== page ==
Glebe - wikipedia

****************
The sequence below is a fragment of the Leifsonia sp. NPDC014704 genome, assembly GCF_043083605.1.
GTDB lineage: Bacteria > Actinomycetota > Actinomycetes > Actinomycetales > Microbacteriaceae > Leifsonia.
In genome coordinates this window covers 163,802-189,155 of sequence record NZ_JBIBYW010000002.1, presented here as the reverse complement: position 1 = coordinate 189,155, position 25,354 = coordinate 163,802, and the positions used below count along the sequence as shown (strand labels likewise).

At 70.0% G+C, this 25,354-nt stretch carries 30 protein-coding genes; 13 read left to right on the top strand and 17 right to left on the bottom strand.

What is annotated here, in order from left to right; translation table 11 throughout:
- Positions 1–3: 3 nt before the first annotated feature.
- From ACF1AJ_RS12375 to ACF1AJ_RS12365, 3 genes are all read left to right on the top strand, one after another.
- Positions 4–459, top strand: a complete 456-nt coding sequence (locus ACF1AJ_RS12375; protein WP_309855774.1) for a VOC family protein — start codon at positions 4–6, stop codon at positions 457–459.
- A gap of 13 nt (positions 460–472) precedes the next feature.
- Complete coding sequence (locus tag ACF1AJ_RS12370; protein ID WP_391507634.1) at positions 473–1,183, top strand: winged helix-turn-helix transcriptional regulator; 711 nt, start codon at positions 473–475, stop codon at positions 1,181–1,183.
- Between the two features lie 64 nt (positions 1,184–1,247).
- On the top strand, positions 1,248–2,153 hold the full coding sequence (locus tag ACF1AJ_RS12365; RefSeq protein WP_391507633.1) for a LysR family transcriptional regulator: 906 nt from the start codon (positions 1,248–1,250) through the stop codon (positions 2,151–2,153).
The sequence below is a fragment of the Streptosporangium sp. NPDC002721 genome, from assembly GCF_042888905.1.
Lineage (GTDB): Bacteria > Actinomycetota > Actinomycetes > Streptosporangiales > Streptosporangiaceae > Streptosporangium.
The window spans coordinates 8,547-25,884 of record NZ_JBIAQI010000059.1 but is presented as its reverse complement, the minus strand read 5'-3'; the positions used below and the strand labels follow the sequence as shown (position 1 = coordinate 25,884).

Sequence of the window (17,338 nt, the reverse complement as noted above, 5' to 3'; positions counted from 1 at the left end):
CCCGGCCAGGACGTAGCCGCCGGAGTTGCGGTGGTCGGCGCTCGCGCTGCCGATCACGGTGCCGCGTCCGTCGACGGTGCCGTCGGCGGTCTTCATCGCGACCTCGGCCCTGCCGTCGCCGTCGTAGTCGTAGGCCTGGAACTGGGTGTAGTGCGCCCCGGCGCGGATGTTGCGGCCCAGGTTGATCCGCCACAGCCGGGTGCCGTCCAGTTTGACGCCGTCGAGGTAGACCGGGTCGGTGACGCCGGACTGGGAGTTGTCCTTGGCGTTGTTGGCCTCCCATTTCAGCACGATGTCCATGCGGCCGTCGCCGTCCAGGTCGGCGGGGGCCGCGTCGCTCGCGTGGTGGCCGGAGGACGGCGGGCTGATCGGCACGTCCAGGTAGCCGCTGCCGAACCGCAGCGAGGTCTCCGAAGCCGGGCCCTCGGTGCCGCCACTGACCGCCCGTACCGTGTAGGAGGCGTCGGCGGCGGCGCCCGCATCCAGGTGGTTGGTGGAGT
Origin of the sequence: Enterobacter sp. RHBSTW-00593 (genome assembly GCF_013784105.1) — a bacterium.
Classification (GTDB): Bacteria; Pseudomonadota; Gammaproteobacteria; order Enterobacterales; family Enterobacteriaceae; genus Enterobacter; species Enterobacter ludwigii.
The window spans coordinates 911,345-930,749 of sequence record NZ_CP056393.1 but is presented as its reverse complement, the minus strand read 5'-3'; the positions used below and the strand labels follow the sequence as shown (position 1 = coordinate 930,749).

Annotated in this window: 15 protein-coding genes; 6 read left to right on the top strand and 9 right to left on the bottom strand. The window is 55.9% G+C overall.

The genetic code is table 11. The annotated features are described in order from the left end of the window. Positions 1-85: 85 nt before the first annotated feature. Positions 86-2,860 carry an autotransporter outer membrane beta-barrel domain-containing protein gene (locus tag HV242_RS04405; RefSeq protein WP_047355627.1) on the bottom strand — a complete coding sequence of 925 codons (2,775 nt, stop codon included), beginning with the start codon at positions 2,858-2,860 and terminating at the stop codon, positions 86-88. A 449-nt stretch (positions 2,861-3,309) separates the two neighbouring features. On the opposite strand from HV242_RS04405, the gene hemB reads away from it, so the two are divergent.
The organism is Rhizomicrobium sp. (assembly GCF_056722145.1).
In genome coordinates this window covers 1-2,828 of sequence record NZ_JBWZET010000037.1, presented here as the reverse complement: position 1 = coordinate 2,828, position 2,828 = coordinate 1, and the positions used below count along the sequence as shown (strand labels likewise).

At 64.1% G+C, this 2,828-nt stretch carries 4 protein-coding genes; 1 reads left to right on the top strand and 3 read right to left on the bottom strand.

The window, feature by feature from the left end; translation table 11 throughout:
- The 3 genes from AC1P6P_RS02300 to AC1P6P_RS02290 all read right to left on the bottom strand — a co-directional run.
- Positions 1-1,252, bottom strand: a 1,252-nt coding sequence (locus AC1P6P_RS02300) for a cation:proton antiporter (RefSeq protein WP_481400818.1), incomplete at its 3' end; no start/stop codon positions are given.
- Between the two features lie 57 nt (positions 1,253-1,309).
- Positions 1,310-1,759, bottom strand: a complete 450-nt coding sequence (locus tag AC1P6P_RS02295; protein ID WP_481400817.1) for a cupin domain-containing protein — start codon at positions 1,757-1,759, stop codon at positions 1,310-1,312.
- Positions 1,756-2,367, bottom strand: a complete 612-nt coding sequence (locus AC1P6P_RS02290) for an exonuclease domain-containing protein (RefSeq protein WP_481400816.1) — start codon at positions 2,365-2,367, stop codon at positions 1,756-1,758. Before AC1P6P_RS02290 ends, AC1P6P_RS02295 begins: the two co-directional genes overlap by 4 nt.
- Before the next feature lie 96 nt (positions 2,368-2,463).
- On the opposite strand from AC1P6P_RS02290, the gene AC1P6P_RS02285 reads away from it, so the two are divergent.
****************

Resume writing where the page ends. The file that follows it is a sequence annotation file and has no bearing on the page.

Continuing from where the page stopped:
In the Roman Catholic and Anglican church traditions, a glebe was an area of land belonging to a benefice. This was property (in addition to the parsonage house and grounds) which was assigned to support the priest. Glebe included a wide variety of properties including strips in the open field system or could be grouped together into a compact plot of land. Tithes were in early times the main means of support for the parish clergy but glebe land was either granted by the lord of the manor of the manor in which the church was situated, often with co-terminous boundaries as the parish, or accumulated from other donations of particular pieces of land and was rarely sold. The amount of such land varied from parish to parish, occasionally forming a complete glebe farm. Information about the glebe would be recorded at ecclesiastical visitations in a glebe "terrier" (Latin terra, land). It could also entail complete farms, individual fields, shops, houses, or factories. A holder of a benefice could retain the glebe for his own use, usually for agricultural exploitation, or he could "farm" it (i.e. lease it) to others and retain the rent as the income.